While technology in some instances allows us to use ecosystem resources more efficiently, there is a strong historical relationship between growth in economic output and growing human demands on the earth's finite ecosystem. Furthermore, a five-fold increase in the world's economic output since 1950 has now pushed the human burden on the planet's regenerative systems, its soils, air, water, fisheries, and forestry systems beyond what the planet can sustain. Continuing to press for economic growth beyond the planet's sustainable limits accelerates the rate of breakdown of those systems, as we see so dramatically demonstrated in the case of many ocean fisheries, and intensifies the competition between rich and poor for the earth's remaining Output of life-sustaining resources.

The myth that an open and unregulated "free" market is the fairest and most efficient way to allocate society's resources and is the foundation of human freedom and democratic citizen sovereignty.
Market economies are highly responsive to the wants of those who have money. They are blind to the needs of those who have no money. In contrast to political democracy, which is based on one person, one vote, economic democracy is about one dollar, one vote. Under conditions of relative economic equality, the market mechanism has an important role in the fair, efficient, and democratic allocation of resources. Under the conditions of extreme inequality that presently prevail, an unfettered market allocates resources in ways that are grossly unfair, inefficient, and undemocratic. Contrary to the rhetoric of ideologues from both Right and Left, markets are neither inherently good nor inherently bad. It is a question of the conditions under which a particular market functions.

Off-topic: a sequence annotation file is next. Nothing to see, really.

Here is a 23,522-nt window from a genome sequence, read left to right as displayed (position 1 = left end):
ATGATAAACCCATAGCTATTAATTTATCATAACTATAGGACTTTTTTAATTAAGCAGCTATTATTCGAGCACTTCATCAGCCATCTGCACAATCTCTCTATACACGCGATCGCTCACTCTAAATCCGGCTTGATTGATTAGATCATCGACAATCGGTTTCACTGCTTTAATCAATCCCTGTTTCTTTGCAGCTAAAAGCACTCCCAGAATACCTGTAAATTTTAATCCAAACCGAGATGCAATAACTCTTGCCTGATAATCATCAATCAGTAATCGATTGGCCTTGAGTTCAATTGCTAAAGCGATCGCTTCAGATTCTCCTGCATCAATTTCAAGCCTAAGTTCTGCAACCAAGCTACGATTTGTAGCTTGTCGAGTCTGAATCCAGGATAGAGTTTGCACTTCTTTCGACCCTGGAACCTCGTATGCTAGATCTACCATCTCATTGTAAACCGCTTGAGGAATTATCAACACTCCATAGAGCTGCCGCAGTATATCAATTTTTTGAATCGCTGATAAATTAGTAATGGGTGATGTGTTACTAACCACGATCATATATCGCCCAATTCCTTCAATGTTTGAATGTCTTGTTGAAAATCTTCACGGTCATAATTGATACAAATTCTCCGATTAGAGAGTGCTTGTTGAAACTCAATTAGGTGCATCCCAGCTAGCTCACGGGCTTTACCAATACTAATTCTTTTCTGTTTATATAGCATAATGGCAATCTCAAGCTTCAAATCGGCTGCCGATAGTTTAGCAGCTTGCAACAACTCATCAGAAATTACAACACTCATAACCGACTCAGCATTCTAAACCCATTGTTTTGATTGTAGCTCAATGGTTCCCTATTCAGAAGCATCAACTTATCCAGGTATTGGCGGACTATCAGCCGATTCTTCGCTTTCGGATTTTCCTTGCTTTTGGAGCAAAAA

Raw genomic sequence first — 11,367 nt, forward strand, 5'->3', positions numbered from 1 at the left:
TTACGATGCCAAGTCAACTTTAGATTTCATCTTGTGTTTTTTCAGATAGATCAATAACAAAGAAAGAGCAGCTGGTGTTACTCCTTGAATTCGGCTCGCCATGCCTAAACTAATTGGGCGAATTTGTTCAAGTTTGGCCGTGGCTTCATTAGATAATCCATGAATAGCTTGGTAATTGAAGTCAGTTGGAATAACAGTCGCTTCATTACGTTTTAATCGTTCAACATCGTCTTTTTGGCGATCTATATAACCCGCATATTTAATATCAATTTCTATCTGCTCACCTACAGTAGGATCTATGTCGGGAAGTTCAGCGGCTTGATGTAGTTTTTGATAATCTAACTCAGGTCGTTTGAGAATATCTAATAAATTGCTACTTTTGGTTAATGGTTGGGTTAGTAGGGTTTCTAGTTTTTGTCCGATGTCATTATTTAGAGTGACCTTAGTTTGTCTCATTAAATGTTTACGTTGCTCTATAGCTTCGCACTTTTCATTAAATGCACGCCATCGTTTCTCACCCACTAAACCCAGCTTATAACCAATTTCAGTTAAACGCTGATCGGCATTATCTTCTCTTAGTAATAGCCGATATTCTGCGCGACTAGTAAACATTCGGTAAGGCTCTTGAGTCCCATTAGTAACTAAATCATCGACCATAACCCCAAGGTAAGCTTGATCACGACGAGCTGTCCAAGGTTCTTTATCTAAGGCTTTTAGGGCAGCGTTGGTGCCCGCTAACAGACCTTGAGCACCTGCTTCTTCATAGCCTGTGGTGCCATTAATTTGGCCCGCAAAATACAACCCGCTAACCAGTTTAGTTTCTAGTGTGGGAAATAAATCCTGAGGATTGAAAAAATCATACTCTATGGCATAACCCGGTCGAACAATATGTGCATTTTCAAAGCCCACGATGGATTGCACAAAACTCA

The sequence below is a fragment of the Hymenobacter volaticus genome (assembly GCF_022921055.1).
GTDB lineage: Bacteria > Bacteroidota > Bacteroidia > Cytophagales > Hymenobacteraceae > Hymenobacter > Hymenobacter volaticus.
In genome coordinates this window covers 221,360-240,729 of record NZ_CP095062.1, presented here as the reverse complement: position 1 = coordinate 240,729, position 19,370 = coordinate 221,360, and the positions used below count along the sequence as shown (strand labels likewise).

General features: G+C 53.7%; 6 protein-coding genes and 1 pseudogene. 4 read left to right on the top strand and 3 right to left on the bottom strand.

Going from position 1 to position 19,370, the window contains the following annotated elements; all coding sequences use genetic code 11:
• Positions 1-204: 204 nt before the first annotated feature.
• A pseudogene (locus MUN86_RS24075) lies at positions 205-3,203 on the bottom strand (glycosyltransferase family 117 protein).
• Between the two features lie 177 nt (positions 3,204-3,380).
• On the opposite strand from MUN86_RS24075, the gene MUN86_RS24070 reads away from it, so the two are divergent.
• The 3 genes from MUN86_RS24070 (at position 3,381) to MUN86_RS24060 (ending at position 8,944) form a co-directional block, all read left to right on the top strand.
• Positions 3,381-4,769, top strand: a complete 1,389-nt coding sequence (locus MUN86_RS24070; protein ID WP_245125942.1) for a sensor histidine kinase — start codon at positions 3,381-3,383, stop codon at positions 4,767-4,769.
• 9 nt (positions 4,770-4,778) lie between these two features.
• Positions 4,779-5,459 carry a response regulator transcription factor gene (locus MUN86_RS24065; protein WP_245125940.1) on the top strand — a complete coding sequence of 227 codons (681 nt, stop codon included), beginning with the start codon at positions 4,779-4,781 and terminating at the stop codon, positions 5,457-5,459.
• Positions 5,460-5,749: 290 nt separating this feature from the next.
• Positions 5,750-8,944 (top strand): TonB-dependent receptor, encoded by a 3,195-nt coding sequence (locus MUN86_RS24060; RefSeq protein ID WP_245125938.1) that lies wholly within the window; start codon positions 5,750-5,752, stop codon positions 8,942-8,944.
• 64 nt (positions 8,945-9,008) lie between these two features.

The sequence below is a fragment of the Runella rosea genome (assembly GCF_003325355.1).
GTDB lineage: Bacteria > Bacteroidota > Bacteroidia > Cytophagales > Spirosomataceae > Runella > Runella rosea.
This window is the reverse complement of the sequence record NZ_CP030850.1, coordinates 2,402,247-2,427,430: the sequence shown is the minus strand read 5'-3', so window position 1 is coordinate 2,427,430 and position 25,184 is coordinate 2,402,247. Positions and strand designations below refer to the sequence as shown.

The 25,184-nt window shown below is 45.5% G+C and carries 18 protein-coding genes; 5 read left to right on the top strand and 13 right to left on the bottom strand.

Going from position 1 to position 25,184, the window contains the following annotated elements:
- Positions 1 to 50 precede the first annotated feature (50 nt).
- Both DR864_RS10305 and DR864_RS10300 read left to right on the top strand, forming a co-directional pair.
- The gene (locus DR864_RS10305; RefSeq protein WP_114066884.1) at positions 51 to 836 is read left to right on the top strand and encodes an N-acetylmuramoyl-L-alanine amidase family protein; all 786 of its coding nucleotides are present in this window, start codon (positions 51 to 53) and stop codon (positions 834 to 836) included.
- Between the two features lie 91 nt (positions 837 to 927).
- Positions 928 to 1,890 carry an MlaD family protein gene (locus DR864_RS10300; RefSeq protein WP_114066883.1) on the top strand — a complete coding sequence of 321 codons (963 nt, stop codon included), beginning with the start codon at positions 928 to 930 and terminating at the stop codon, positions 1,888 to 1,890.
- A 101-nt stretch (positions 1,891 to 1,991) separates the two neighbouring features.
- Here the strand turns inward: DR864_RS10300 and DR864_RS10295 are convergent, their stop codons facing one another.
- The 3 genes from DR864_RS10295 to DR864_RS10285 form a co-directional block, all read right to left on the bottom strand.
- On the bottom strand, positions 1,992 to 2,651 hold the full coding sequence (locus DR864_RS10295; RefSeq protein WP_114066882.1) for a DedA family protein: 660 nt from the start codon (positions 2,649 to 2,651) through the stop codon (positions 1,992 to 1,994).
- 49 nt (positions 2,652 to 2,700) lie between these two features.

The myth that the only alternative to a free market economy is a state-planned, command economy.